Miracles are Events in Concert

Dear Minster and Friends,

While small musical ensembles and bands do well without a conductor, when the few become the many, most orchestras choose to have a conductor. With the right hand and with a baton, a conductor usually sets, keeps and arranges the beat and the timing, and with the left hand brings the expression. There are records going back to 709 BC of a Greek conductor, Pherekydes, who beat time with a golden rod and leading 800 musicians together. Together, with hundreds of musicians and a single great maestro conductor, all the constituent parts join together in a spectacular whole – where they become so much more than the parts. Sometimes the conductor is also the composer, as with Miriam, Moses’ sister who led an entire army and musicians out with dancing whilst keeping the beat with a tambourine. (Ex 15:19-21)

The musician Clemency Burton Hill writes: “The conductor is there to bring a musical score to life, communicating their own highly refined sense of the work through an individual language of gestures, which might sculpt the musical line, tease out nuances, emphasise certain musical elements while controlling others, and essentially re-imagine an old piece anew.” And more than this, a great conductor needs to have complete knowledge of the music, as well as being an expert at listening to every instrument simultaneously in order to lead effectively. Our Lord is both conductor and composer – arranging, organising, making time and expression, and it has always been so, like in Jonah:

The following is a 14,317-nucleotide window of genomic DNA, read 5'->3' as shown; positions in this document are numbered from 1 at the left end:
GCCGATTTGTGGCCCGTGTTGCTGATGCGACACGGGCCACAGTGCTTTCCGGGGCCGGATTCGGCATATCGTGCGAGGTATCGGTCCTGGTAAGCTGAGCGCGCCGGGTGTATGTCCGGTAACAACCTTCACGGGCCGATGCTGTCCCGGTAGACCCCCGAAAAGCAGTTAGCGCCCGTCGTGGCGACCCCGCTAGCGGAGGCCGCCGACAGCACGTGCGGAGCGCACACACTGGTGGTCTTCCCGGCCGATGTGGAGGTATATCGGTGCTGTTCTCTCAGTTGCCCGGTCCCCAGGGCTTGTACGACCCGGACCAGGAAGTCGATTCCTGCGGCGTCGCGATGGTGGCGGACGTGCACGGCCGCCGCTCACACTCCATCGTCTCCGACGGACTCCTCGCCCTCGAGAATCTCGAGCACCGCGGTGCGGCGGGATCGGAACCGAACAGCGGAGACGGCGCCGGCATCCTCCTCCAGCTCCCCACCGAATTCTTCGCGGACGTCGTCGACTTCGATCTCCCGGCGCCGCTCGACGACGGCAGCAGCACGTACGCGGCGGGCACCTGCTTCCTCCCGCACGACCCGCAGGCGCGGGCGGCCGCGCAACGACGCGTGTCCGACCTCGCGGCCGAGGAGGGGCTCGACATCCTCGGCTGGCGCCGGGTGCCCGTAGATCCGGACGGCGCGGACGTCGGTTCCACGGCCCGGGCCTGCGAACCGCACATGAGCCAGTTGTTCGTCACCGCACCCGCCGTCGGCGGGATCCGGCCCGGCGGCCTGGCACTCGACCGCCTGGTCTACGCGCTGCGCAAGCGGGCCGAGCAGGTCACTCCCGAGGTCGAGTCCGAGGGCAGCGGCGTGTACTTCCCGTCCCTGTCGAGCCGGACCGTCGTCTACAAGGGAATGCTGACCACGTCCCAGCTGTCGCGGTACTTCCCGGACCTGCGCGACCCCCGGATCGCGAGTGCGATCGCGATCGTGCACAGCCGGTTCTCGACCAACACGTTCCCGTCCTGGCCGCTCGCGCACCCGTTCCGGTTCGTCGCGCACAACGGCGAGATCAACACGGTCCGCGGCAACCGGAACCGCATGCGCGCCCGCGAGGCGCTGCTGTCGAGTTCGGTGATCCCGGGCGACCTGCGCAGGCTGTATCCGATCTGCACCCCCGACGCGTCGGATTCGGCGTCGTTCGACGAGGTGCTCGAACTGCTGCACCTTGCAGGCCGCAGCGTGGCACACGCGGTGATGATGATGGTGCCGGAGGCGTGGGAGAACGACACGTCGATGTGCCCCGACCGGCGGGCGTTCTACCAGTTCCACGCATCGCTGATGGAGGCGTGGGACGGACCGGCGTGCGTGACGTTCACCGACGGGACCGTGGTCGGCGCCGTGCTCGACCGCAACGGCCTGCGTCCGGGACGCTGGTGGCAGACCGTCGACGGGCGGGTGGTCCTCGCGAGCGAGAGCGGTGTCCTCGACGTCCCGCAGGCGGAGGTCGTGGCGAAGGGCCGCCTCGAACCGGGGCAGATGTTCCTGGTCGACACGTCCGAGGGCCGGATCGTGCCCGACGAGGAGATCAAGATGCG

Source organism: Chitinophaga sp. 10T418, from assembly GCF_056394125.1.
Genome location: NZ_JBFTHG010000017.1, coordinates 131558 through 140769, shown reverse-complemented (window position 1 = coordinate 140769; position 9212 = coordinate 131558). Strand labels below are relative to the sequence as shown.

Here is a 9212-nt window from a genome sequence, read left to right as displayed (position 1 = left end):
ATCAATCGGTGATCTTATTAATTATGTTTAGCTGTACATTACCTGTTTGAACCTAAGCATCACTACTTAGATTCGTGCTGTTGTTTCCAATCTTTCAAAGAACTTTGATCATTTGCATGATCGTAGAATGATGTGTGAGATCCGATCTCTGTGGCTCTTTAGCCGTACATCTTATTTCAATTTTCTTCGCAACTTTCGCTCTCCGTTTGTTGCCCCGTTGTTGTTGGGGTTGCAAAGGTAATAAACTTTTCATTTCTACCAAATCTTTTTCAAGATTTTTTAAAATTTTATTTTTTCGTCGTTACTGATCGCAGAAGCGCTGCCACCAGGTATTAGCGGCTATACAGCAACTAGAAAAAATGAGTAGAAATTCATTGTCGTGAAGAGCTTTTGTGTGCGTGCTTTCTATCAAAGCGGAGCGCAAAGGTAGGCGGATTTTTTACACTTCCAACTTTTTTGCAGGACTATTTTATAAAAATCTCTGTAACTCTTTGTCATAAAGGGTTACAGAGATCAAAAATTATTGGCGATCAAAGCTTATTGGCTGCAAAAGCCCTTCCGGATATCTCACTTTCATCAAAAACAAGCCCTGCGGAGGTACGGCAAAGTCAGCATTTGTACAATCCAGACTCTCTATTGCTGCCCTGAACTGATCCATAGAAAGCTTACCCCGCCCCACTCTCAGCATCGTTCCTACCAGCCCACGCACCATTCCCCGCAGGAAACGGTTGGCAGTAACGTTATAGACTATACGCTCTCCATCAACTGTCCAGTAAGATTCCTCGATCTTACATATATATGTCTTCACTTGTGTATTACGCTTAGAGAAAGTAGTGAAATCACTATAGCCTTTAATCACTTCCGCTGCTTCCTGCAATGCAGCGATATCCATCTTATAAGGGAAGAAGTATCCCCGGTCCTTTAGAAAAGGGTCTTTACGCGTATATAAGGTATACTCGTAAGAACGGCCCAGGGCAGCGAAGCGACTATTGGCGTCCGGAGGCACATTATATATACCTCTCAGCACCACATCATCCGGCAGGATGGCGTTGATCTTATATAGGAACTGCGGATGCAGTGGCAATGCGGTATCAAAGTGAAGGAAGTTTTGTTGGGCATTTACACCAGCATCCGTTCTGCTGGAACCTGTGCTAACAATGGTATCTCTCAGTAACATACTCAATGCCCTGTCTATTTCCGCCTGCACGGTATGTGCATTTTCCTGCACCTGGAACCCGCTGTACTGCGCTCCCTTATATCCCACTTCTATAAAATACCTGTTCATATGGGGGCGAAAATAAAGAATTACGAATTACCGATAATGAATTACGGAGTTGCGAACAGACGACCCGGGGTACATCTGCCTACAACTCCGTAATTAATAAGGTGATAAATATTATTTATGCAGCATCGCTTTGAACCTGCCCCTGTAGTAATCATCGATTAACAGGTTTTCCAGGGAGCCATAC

“The Lord God appointed a plant and made it come up over Jonah, that it might be a shade over his head, to save him from discomfort.” (Jonah 4:6)

Miracles are events in concert. The amazing and unusual occurrences in the book of Jonah are the working together of multiple tiny possibilities in the very moment that leads us to call them miraculous. The Hebrew language makes this clear by using the word ‘appointed’ at several points in the story – God arranges a sea creature, conducts a wind, organises a plant, and plans a worm – all these English words are equivalents which points us to the conclusion of the story that God is a god of mercy and compassion who cares deeply for the lives of many hundreds of thousands of people who we might be tempted to ignore or count out. The song is a song of salvation, accompanied by nature, a surly prophet, unusual circumstances and a whole range of human emotions. If we listen carefully we can hear God speaking to us through this song, but if we allow, this great conductor can and will use us in his beautiful miracles in our own age and situation.

With much love,

Frog

Categories: Rector's Blog